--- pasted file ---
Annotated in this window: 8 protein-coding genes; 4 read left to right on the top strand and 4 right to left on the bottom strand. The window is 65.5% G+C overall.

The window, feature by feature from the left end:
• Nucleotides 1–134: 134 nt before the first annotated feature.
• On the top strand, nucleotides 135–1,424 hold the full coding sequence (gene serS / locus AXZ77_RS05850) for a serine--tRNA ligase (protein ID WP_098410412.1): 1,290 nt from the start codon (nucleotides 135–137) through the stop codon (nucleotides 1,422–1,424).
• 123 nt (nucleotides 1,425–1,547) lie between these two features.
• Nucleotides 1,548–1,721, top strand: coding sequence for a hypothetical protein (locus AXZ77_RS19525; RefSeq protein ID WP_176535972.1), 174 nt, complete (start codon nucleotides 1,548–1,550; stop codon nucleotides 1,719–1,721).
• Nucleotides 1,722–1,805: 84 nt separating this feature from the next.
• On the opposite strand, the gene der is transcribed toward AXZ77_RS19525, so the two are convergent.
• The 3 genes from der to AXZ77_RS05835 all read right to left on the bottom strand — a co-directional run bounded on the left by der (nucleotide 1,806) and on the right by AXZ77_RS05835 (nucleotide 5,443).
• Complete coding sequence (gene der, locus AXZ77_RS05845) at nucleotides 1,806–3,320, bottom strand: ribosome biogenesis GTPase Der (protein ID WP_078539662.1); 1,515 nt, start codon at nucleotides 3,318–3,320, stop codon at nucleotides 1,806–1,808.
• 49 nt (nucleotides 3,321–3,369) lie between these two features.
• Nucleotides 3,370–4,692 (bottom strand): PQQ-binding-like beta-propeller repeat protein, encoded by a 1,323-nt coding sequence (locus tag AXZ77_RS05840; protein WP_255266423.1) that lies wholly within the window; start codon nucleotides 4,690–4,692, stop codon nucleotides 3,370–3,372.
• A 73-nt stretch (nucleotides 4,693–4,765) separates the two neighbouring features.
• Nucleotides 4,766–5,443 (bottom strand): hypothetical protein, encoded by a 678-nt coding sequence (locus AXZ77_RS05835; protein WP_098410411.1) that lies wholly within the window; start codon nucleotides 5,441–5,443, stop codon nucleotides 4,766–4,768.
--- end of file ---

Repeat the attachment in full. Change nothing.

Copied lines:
Annotated in this window: 8 protein-coding genes; 4 read left to right on the top strand and 4 right to left on the bottom strand. The window is 65.5% G+C overall.

The window, feature by feature from the left end:
• Nucleotides 1–134: 134 nt before the first annotated feature.
• On the top strand, nucleotides 135–1,424 hold the full coding sequence (gene serS / locus AXZ77_RS05850) for a serine--tRNA ligase (protein ID WP_098410412.1): 1,290 nt from the start codon (nucleotides 135–137) through the stop codon (nucleotides 1,422–1,424).
• 123 nt (nucleotides 1,425–1,547) lie between these two features.
• Nucleotides 1,548–1,721, top strand: coding sequence for a hypothetical protein (locus AXZ77_RS19525; RefSeq protein ID WP_176535972.1), 174 nt, complete (start codon nucleotides 1,548–1,550; stop codon nucleotides 1,719–1,721).
• Nucleotides 1,722–1,805: 84 nt separating this feature from the next.
• On the opposite strand, the gene der is transcribed toward AXZ77_RS19525, so the two are convergent.
• The 3 genes from der to AXZ77_RS05835 all read right to left on the bottom strand — a co-directional run bounded on the left by der (nucleotide 1,806) and on the right by AXZ77_RS05835 (nucleotide 5,443).
• Complete coding sequence (gene der, locus AXZ77_RS05845) at nucleotides 1,806–3,320, bottom strand: ribosome biogenesis GTPase Der (protein ID WP_078539662.1); 1,515 nt, start codon at nucleotides 3,318–3,320, stop codon at nucleotides 1,806–1,808.
• 49 nt (nucleotides 3,321–3,369) lie between these two features.
• Nucleotides 3,370–4,692 (bottom strand): PQQ-binding-like beta-propeller repeat protein, encoded by a 1,323-nt coding sequence (locus tag AXZ77_RS05840; protein WP_255266423.1) that lies wholly within the window; start codon nucleotides 4,690–4,692, stop codon nucleotides 3,370–3,372.
• A 73-nt stretch (nucleotides 4,693–4,765) separates the two neighbouring features.
• Nucleotides 4,766–5,443 (bottom strand): hypothetical protein, encoded by a 678-nt coding sequence (locus AXZ77_RS05835; protein WP_098410411.1) that lies wholly within the window; start codon nucleotides 5,441–5,443, stop codon nucleotides 4,766–4,768.